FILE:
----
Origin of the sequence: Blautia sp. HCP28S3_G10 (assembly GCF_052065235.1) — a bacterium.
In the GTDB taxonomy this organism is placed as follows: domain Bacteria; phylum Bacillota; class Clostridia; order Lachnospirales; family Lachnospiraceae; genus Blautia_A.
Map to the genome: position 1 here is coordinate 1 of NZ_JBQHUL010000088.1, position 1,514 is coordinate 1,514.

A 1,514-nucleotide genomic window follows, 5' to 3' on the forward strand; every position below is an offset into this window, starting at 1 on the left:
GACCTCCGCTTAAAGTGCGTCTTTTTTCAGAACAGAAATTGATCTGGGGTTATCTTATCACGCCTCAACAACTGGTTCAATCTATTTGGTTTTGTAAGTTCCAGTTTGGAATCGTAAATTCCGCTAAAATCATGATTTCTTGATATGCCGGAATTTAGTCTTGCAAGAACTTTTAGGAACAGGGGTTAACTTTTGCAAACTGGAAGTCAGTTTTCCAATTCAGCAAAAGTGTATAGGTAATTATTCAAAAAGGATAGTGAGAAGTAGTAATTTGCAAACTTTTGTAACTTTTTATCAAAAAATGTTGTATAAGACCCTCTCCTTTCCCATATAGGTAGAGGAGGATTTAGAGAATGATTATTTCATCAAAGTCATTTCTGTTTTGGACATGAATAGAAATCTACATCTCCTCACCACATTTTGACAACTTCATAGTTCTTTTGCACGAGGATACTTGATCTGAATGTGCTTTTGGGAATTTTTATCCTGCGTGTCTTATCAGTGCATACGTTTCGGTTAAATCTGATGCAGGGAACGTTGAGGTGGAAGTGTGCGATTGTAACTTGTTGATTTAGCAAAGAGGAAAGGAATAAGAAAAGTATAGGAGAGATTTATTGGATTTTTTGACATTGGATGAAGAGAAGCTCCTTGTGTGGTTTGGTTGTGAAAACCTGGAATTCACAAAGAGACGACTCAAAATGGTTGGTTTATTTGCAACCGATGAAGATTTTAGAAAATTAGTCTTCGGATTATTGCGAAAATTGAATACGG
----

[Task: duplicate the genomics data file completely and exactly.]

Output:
Origin of the sequence: Blautia sp. HCP28S3_G10 (assembly GCF_052065235.1) — a bacterium.
In the GTDB taxonomy this organism is placed as follows: domain Bacteria; phylum Bacillota; class Clostridia; order Lachnospirales; family Lachnospiraceae; genus Blautia_A.
Map to the genome: position 1 here is coordinate 1 of NZ_JBQHUL010000088.1, position 1,514 is coordinate 1,514.

A 1,514-nucleotide genomic window follows, 5' to 3' on the forward strand; every position below is an offset into this window, starting at 1 on the left:
GACCTCCGCTTAAAGTGCGTCTTTTTTCAGAACAGAAATTGATCTGGGGTTATCTTATCACGCCTCAACAACTGGTTCAATCTATTTGGTTTTGTAAGTTCCAGTTTGGAATCGTAAATTCCGCTAAAATCATGATTTCTTGATATGCCGGAATTTAGTCTTGCAAGAACTTTTAGGAACAGGGGTTAACTTTTGCAAACTGGAAGTCAGTTTTCCAATTCAGCAAAAGTGTATAGGTAATTATTCAAAAAGGATAGTGAGAAGTAGTAATTTGCAAACTTTTGTAACTTTTTATCAAAAAATGTTGTATAAGACCCTCTCCTTTCCCATATAGGTAGAGGAGGATTTAGAGAATGATTATTTCATCAAAGTCATTTCTGTTTTGGACATGAATAGAAATCTACATCTCCTCACCACATTTTGACAACTTCATAGTTCTTTTGCACGAGGATACTTGATCTGAATGTGCTTTTGGGAATTTTTATCCTGCGTGTCTTATCAGTGCATACGTTTCGGTTAAATCTGATGCAGGGAACGTTGAGGTGGAAGTGTGCGATTGTAACTTGTTGATTTAGCAAAGAGGAAAGGAATAAGAAAAGTATAGGAGAGATTTATTGGATTTTTTGACATTGGATGAAGAGAAGCTCCTTGTGTGGTTTGGTTGTGAAAACCTGGAATTCACAAAGAGACGACTCAAAATGGTTGGTTTATTTGCAACCGATGAAGATTTTAGAAAATTAGTCTTCGGATTATTGCGAAAATTGAATACGG